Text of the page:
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The Bite of the Gospel

The pressure is not imaginary. It has been squeezing on us for so long that you may no longer feel its discomfort. It is likely that you have gotten used to it, perhaps yielded to it or, God forbid, maybe even started to employ it yourself. To what do I refer?


There is a presumption that Christians are to remove the sting out of our message. The sharp point of the Gospel is expected to become rounded and the passion of our confrontation is to be served with mild flavor. We are allowed to bark but there is no allowance anymore of the idea that our message is to retain a bite. Our culture calls us to engage in muted evangelism and murky theology, but this is unreasonable for us as servants of the living God.


When Peter was preaching on the Day of Pentecost, the Bible tells us that the people who listened to his message were “pricked in their heart” (Acts 2:37). Peter’s message was not merely informational but highly confrontational. It produced discomfort, conviction, and pain — but notice the end result: they did not debate with, argue against, or compliment the preacher; instead they distinctly knew that his preaching required a response: “Men and brethren, what shall we do?”


My observations today address how it is that we have moved to the opposite end of the spectrum when sharing the Gospel. The pressure on Christians and churches is to proceed with caution, leave all feathers unruffled, still the ripples, blunt the edges and to offer a low-sodium version of the Gospel message. Our culture wants relief from their spiritual “blood pressure” so they are asking us to remove the salt from our Gospel.


I am not surprised nor offended by that demand from our culture. I am, however, disturbed that many Christians are complying with polite smiles of nauseating, all-embracing tolerance in an effort to be accepted or make people feel good. I want people to feel good — I want people to feel gloriously good! That is not the issue. The real problem is that there is the belief that somehow if people become aware of their guilt it will turn them away from experiencing the forgiveness and freedom in Christ. Not true! Galatians 3:24 affirms that the law is “our schoolmaster to bring us unto Christ, that we might be justified by faith.” Nobody stole our fangs. We willingly had them removed so we could fit in some well-rounded dentures in their place.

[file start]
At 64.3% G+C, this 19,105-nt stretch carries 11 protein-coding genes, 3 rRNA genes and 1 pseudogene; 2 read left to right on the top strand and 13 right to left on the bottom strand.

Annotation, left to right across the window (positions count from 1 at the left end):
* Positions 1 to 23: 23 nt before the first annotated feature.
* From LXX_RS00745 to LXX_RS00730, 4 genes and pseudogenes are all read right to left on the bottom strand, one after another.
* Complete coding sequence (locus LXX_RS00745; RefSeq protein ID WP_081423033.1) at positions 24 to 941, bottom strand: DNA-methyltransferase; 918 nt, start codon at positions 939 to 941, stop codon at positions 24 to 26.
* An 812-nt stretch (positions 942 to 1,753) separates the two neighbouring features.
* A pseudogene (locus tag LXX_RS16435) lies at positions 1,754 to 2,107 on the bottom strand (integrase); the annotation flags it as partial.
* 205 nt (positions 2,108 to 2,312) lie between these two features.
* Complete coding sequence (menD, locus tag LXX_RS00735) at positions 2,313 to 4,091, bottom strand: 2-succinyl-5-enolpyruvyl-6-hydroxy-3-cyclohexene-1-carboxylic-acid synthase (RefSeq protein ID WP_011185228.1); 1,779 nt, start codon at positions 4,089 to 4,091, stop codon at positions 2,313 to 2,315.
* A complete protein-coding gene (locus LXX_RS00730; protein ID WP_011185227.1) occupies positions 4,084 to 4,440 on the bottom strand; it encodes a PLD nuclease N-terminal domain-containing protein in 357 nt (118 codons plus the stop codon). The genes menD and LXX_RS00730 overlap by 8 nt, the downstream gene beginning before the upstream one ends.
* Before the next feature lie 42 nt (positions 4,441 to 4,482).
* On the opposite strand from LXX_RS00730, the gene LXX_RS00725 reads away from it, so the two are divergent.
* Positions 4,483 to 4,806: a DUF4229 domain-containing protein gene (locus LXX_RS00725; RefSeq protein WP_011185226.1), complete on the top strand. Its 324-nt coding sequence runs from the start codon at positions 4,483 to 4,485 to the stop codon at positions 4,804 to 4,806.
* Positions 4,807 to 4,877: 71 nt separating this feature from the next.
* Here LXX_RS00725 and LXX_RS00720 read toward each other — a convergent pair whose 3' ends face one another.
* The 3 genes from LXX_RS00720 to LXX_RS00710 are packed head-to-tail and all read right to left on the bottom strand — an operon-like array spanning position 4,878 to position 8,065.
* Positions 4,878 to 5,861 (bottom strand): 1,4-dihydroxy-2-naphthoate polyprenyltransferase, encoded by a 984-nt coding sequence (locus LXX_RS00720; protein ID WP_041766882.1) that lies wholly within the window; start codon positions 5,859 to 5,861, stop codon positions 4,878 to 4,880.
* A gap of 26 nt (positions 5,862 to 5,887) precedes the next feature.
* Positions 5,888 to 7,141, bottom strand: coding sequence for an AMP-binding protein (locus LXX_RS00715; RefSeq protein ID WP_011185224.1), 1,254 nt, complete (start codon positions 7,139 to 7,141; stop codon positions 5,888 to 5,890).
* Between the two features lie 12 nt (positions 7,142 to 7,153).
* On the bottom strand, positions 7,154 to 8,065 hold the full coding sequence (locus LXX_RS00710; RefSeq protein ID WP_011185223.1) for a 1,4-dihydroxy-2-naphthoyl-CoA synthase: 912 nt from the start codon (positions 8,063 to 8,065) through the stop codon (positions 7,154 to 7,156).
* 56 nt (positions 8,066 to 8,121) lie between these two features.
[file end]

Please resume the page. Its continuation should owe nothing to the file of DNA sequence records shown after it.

So, what should we do? We have only one message, one Book of truth, one mission and one aim. Our biblical calling is fastened to truth and the option of substituting truth for anything else is not offered to us by God. If we alter the message then we miss the mark. People have always been offended by the less pleasant aspects of the Gospel message. Flesh never walks hand-in-hand with the Spirit and so the war rages on in each generation. God calls His servants to proceed onward and never to dilute His words. The Gospel doesn’t change with the times or culture shifts.


Christian friend, let us remain steadfast in loving people so wholeheartedly that we respect them enough to share what God has said…with no opaque curtain drawn around it. Allow them to reject His message if they so choose — most have, and most will until the end of days (Matthew 7:13-14). We cannot be a friend of God or a friend to those who do not believe if we misrepresent Him as we patronize them. As a preacher of the Gospel of Jesus Christ, I have no desire to inject angry venom into the hearts of those who hear me, but I don’t want to lose my bite either. Take out the poison ducts but leave the fangs!


Peter’s audience was cut to the heart and the end result that day was that thousands of people turned to Jesus Christ. Had Peter proceeded with caution, the result might have resembled what occurred about a month before around a warming fire. Peter was so intimidated and worried what a young lady may have thought, that he ended up denying Jesus and lying to her. May Christians abandon that sort of unloving caution and trust the Holy Spirit to open prepared hearts as the truth of the Gospel is preached. I would rather risk my reputation as being abrasive with the truth than to risk becoming untruthful.


Away with religious poison! Away with defanged Christianity! May God graciously continue to provide us a platform to share His truth and may we humbly step up to that appointed place and say with the Christians of past generations, “be this known unto you, and hearken to my words: Jesus of Nazareth…

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